That’s why SHIELD’s and indeed every good guy’s action in the final fifteen minutes is moronic too. Stane’s transformation into a moron forces everyone else to do the same so there can be a fight between two armored guys to watch. I’m back in the early 90s groaning over the stupidity of Robocop 2. The fight is unnecessary (Stane’s ambitions are already thwarted), manipulative (Pepper gets shoehorned there for no reason except for Tony’s girl to be endangered), irrelevant (it has nothing to do with Tony’s social ideals and responsibilities), predictable at every step (oh look he falls down a hole which blows up, so surprising), and completely anti-climactic.
This is a writing issue, character and plot, whether originally scripted or doctored or on-set revised this part of the story into what happened in the film. Whoever did that made it suck. Not a fandom, geekspeak “sucked, man!” reeking of its conformity to all the reviews and to what everyone “knows.” Whoever did that made this a bad story.
Don’t be blinded by pop culture loyalty and the desire to validate what you like through commerce. This was a disaster, all the worse for its – I’ll say it – genius setup and execution until that precise sequence. It reduced all that excellence into a mere setup for franchise writing: more “Robert doing Tony” schtick, more armor-porn as if that weren’t the most played-out imagery in cinema, more depiction instead of development, more fight instead of conflict, more “see it again like last time” instead of closure and change. I’d have liked the movie better if the entire thing had been this stupid; then I could have accepted all these things as a spectacle worth a movie ticket, no more than a blatant advertisement for toys and for its own sequel, in fact, why not accept that every movie is now nothing but a trailer for the next. I get that. It’s banal but it’s not evil.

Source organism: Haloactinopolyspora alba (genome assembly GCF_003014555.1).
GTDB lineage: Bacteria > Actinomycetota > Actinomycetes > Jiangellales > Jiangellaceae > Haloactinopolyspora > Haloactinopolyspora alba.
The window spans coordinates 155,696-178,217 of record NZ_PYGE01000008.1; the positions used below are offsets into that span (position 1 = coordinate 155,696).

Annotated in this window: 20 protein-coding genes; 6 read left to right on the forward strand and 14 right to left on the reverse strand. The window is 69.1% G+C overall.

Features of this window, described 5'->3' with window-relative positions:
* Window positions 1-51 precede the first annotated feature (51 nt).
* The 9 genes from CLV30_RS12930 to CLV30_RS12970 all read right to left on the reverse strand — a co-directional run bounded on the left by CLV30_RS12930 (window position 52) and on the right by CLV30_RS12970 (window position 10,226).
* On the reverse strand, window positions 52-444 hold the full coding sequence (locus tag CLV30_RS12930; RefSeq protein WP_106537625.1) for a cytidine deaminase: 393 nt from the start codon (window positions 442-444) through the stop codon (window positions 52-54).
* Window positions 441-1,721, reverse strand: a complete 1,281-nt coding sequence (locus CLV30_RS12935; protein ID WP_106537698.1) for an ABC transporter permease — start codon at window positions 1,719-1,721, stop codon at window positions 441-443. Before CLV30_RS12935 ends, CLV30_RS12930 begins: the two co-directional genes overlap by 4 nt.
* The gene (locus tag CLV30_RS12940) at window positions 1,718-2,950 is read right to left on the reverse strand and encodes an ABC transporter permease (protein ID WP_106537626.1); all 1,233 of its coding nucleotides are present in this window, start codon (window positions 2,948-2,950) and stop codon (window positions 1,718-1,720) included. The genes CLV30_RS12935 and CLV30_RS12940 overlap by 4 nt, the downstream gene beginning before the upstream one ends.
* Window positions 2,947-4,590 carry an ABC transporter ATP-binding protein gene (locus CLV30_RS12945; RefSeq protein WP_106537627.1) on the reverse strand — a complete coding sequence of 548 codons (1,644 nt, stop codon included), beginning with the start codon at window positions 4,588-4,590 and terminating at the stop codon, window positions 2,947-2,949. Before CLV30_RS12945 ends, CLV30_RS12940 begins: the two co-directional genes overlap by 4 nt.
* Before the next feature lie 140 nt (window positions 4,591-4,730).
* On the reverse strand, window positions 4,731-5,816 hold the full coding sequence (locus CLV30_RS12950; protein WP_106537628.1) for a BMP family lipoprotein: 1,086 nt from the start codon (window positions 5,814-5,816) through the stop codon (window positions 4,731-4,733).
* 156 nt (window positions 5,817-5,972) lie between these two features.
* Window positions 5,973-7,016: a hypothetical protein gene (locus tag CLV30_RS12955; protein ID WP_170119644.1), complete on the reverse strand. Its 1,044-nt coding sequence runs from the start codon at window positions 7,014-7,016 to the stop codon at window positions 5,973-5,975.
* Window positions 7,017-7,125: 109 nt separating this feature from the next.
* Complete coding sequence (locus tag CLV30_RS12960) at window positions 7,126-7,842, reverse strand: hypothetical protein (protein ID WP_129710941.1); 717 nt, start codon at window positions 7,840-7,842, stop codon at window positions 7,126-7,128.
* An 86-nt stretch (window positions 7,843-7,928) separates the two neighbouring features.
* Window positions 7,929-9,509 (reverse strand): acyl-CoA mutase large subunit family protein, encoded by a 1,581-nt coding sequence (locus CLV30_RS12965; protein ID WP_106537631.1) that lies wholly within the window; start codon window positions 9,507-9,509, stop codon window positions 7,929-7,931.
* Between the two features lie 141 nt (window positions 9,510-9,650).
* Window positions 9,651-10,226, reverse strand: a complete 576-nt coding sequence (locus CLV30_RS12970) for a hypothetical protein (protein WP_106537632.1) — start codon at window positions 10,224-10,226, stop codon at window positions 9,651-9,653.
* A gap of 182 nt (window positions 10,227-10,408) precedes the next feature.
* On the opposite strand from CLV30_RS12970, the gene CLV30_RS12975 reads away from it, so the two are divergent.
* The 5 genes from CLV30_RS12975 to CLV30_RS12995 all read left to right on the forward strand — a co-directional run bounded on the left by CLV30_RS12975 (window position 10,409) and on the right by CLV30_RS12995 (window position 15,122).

This was evil. To ground a story in this much history, this much solid politics, this much humanity, this much scripting expertise, this much thoughtful use of the comics material, this much personal development, this much potential genuine villainy … and then we get Idiot Ball Cow Pie … … it’s worse than “thud.” Buzzkill is a mere irritation by comparison. Hell, coitus interruptus takes a distant second; you can always fuck some other time. We are talking here about outright ruining something beautiful and unique.
Geekdom assembled, abandon your “awesome” and your “sucks.” They have not served you well.